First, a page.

What Is a Good GRE Score?
If you’re applying to graduate school, you’ve probably already started thinking about the GRE General Test. Taking the Graduate Record Examination (GRE) is a vital part of pursuing many different types of graduate degrees, and many graduate programs will not even admit students who do not achieve good scores. But what exactly is a “good GRE score?” This is a question that many test takers have a difficult time answering, especially since the GRE General Test (normally just referred to as “the GRE”) has such a confusing scoring process.
What a “good” GRE score is entirely depends on the type of degree you are pursuing, as well as the specific schools you are applying to that offer that kind of degree. Let’s go over some of the popular types of graduate degrees that require you to submit a GRE score along with your application, and what a “good” GRE score would be for you to be competitive in your applications to such programs.
What is the highest GRE score you can get?
The GRE is divided into three sections: the Verbal Reasoning section, the Quantitative Reasoning section, and the Analytical Writing section. The Verbal and Quant sections are each scored on a scale of 130-170 points, so the maximum number of points you can obtain on these sections is 170. The Writing section is scored on a scale of 0-6 points, so the maximum number of points you can get on this section is 6.
After you have completed the GRE, your raw scores for each section (the total number of questions you got right on each of these sections) will be converted to scaled scores. This is done by accounting for variations in difficulty level between the questions you got right and the questions you got wrong based on different versions of the test that are given out to students. These scaled scores are then considered your “final” scores and are sent to the schools you are applying to.
If you were to get every single question on the GRE correctly, you would receive a perfect score of 170 on both the Verbal and Quant sections of the exam. This, however, is extremely rare (Although Veritas Prep’s own instructor David Newland managed to achieve it!), as answering just one question incorrectly can be enough to lower your score on this exam.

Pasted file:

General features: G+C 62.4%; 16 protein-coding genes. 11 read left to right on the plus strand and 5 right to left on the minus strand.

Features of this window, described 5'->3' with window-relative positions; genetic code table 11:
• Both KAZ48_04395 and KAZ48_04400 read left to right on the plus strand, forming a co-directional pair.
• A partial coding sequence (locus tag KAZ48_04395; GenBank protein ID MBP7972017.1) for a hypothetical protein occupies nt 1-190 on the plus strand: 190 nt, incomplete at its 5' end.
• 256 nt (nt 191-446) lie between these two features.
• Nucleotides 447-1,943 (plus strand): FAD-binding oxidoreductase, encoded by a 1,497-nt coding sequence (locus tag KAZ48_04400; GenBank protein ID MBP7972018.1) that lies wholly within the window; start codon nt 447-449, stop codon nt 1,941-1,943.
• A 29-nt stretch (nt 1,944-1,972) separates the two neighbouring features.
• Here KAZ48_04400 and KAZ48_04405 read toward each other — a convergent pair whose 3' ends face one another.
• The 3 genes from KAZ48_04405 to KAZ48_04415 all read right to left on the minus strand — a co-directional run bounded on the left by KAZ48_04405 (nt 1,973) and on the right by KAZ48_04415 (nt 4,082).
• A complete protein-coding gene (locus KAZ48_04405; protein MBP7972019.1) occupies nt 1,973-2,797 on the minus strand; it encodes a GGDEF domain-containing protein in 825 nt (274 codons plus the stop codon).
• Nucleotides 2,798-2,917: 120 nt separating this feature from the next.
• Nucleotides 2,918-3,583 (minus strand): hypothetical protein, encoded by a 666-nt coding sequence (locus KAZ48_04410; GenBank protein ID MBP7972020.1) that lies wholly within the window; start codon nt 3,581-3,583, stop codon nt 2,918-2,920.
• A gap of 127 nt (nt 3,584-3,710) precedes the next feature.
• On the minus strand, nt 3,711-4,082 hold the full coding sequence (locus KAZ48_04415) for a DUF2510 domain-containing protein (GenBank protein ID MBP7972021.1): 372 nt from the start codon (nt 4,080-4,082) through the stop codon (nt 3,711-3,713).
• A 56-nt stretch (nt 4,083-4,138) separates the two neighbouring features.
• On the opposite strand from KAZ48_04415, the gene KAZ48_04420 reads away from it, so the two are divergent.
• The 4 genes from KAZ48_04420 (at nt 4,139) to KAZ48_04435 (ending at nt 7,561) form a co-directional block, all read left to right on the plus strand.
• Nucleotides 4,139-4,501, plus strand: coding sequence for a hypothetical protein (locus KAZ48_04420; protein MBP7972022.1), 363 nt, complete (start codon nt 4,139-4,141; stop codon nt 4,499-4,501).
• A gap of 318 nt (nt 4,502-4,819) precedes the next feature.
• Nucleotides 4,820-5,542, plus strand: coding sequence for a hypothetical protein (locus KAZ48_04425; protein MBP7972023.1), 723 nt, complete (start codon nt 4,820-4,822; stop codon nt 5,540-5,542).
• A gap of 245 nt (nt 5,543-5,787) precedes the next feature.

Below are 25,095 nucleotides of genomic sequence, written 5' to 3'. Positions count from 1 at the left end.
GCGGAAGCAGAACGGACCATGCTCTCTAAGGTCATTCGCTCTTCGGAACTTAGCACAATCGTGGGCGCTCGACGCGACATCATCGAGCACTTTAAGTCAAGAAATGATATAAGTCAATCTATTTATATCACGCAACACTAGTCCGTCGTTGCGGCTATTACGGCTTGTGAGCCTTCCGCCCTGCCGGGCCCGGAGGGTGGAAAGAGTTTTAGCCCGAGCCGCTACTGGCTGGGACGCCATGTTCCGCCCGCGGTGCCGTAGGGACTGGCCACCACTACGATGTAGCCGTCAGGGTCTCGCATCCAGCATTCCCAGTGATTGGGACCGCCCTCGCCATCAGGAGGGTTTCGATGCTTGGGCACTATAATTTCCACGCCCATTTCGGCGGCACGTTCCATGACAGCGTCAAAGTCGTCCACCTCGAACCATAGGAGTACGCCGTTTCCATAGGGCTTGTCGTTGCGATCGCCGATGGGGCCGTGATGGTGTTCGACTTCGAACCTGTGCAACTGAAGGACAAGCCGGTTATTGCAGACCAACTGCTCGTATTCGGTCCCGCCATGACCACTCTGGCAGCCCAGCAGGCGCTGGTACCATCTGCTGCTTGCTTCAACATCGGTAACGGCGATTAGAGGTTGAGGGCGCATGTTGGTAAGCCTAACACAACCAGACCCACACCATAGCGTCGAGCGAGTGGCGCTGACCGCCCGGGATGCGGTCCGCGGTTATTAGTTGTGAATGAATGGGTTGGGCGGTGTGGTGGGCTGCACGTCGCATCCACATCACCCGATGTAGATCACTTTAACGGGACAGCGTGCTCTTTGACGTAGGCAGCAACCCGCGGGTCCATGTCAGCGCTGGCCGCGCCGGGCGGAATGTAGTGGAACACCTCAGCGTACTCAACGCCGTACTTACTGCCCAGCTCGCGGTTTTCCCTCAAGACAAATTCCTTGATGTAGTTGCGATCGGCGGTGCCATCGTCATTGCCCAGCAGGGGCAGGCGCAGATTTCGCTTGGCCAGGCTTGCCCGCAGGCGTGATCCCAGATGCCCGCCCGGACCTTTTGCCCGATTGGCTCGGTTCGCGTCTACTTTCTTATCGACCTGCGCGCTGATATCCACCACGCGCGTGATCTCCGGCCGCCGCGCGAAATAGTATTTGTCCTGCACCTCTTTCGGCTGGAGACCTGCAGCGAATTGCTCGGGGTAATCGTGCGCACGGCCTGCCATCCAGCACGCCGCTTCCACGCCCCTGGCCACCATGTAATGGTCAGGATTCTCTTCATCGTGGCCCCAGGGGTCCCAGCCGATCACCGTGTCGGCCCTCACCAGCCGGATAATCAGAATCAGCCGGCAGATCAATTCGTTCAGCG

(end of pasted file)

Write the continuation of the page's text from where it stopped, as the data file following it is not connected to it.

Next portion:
Now, back to our big question: what is a good GRE score? The answer truly depends on which type of graduate program you plan on applying to.
Master of Arts (MA) Degree:
You can pursue a Master of Arts degree across a wide range of fields, including education, history, music, and communications. Most MA programs require students to submit a GRE score along with their application to be considered for admission.
In doing your school research before you apply, take a look at what a particular MA program’s average GRE score is for their students – this information is often posted right on a school’s website. This score will serve as a good benchmark to compare your own score to. At Veritas Prep, we recommend that your GRE score be no less than a few points lower than your target school’s average GRE scores to be competitive in your applications. For example, if you plan to apply to the Harvard Graduate School of Education to pursue your Masters in Education, it will be good to know that their average Quant and Verbal GRE scores are in the 80th and 60th percentile of GRE test-takers, respectively, so it would be in your best interests to achieve GRE scores in that range to ensure you put forward a strong application.
Master of Science (MS) Degree:
Similar to an MA degree, an MS degree can span many different fields. These fields include computer science, accounting, engineering, finance, and biology. MS degrees are also often combined with other types of graduate degrees or used as stepping stones to obtain a doctorate degrees in a person’s field of choice.
For some of these programs, a person who is looking to obtain an MS degree may choose to either submit a GMAT score or a GRE score. If you choose to submit a GRE score, keep in mind that many of these programs can have very high average test scores. For example, if you are applying to MIT’s Graduate Engineering School, you will want your GRE Verbal and Quant scores to be around a 160 and 167 (respectively), as those are the average scores listed by that particular program.